The Phoenix rises from the ashes.
When readers and friends hear the claim “total systemic collapse,” they often refer to such claims as a “conspiracy theory,” and something impossible to project or predict. Those of us who predict such negative outcomes for the present system are castigated as myopic in our views, seeing “everything as a conspiracy.” Of course, it doesn’t matter how many times we on the other side are correct, the general public (whose memory of current events is literally amnesic) insists on not paying to attention to the past, or even recent scandals. And they never will.
So, it doesn’t matter that “conspiracy theorists” (so-called) were right about the technocratic banking takeover, poisoned food and water, bailouts at taxpayers expense, social engineering and feminism, corporate and public welfare, corporate fascism, government-sponsored drug and gun running, election fraud, both parties being bought and paid for, false flag terror events, the phony green movement, balkanization, and countless other bombshell stories the alternative media has broken doesn’t phase those on the other side one bit. Those in the know can be right a hundred times over, and the public will still choose to believe the system, after the system has openly lied to them a hundred times.
And so the reason the present system is unsustainable and will collapse is due to the fact that the system itself wants systemic collapse. To the common man, that seems absurd. The common man, using “common man common sense” assumes that those at the top think like he does. Do they not love their families like he? Do they not seek the benefit of their neighbor and the state like he? Do they not seek the prosperity of the nation? Why, anything else would be nonsensical! The great folly of this line of thinking is precisely why said man is the common man-the vulgar man. The old classical notion of the vulgar man was what was uneducated, lower class and common. The common man therefore has no knowledge of how the world actually functions. He sees the world through the simplicity fo his parochial village consciousness. This was the older notion of the common, vulgar man in the class system.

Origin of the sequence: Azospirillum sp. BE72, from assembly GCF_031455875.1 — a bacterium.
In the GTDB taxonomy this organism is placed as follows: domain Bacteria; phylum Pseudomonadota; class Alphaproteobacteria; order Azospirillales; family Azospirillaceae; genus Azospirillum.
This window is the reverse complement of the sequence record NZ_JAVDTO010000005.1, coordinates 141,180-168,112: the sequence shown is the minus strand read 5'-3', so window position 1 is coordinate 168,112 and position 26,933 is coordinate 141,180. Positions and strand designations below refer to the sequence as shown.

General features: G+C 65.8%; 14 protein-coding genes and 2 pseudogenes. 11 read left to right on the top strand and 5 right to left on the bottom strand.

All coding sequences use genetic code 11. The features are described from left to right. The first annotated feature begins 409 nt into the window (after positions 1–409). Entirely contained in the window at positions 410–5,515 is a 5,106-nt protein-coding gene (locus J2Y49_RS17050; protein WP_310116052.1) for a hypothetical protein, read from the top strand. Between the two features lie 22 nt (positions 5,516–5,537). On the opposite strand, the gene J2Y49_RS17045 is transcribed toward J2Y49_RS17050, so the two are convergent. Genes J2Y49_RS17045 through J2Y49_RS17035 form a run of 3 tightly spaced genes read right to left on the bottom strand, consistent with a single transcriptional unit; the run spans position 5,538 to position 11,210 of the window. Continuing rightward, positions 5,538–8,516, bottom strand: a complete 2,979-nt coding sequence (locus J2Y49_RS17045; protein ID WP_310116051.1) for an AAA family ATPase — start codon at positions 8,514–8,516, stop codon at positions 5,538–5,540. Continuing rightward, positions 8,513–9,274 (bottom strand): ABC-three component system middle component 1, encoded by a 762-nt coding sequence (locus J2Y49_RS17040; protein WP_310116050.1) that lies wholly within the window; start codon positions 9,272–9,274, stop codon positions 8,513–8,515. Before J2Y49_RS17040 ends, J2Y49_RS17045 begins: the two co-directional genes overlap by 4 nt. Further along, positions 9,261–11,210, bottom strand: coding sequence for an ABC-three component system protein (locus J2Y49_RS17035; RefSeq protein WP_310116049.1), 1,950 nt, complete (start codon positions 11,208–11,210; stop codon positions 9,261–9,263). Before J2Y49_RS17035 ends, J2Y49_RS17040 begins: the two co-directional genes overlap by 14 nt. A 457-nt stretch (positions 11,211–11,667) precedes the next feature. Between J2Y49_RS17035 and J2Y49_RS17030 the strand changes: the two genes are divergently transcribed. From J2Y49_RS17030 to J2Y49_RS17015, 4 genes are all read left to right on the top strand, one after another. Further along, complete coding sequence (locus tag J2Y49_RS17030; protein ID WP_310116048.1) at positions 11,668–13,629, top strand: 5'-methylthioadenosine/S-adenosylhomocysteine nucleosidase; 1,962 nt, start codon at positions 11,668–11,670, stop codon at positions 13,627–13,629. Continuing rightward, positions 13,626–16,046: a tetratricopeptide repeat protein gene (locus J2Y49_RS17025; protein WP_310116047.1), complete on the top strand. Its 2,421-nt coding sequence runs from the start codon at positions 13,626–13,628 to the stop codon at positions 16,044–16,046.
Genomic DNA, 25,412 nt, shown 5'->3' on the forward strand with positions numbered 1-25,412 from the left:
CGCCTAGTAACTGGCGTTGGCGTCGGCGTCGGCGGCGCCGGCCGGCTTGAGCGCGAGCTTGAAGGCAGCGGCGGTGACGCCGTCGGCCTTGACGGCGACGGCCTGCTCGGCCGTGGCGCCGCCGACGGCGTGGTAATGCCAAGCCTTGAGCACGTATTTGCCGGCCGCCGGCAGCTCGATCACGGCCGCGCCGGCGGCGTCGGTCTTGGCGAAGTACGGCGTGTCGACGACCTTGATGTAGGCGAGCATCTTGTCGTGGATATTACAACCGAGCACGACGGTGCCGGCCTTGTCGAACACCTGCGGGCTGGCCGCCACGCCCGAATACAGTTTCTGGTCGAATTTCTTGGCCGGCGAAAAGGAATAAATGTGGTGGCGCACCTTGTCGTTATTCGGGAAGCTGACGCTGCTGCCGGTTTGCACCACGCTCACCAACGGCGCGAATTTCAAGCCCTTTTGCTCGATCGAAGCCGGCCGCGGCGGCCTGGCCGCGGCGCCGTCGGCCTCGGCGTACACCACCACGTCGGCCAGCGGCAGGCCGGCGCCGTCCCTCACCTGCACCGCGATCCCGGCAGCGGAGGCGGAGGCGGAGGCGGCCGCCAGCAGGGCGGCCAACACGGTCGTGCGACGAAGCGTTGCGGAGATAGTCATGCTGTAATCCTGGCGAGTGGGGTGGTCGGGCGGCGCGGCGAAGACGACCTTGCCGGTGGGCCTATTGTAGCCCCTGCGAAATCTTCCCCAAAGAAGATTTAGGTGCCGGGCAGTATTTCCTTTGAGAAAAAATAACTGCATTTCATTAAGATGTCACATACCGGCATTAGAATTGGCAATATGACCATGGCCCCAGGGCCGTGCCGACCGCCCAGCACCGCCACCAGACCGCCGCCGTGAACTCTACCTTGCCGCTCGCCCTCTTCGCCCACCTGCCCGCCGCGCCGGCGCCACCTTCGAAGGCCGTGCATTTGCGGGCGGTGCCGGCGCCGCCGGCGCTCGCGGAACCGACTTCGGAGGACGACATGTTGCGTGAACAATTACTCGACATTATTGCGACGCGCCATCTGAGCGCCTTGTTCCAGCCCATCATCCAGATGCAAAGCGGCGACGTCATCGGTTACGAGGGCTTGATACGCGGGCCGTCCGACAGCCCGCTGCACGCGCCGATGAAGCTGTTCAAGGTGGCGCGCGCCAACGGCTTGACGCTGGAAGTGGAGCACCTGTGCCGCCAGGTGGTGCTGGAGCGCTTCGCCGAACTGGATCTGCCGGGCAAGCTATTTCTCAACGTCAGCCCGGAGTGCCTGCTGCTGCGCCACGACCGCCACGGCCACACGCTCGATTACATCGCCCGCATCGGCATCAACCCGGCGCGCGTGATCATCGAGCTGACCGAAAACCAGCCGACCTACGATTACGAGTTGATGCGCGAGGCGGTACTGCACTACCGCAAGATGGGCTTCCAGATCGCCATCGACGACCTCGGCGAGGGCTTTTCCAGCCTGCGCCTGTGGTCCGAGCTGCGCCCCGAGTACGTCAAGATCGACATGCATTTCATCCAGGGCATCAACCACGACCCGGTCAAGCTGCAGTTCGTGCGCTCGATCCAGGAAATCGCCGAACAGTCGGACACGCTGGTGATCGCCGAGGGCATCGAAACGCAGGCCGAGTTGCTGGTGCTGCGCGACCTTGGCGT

Supposedly following the Enlightenment and revolutions, the class differences were to be restructured with “equality” replacing the “unfair” caste systems of the medieval world. In reality, as anyone with any modicum of sense knows, modernity simply replaced the older elites with a new class of elites. The transition was thus from the nobility to the merchant class. The economics of mercantilism and capitalism rose to the fore, displacing the traditionalism of the ancient and medieval world. As Michel Foucault correctly points out, the “medieval shepherds” of the church morphed into vestments of white lab coats, where a new “scientific dictatorship” so-called displaced the old hereditary elite. In actual fact, the “scientific dictatorship” itself is not an objective, neutral power subject to the rule of reason, but itself the scientific dictatorship subject to the money power.
From the East India Company to the Rockefeller Foundation, the West is not run by reason and science, but the money power, as Spengler noted. And what Spengler was so brilliant in predicting was the life-cycle of these systems’ patterns of imperial powers based on the analysis of past civilizations. Spengler therefore becomes an important focus for worldview and systems analysis. If humans operate the same over time, then the modus operandi of past empires can be a model for the stages of future empires. The present zeitgeist is one dominated by the money power and merchant class. Read more of this post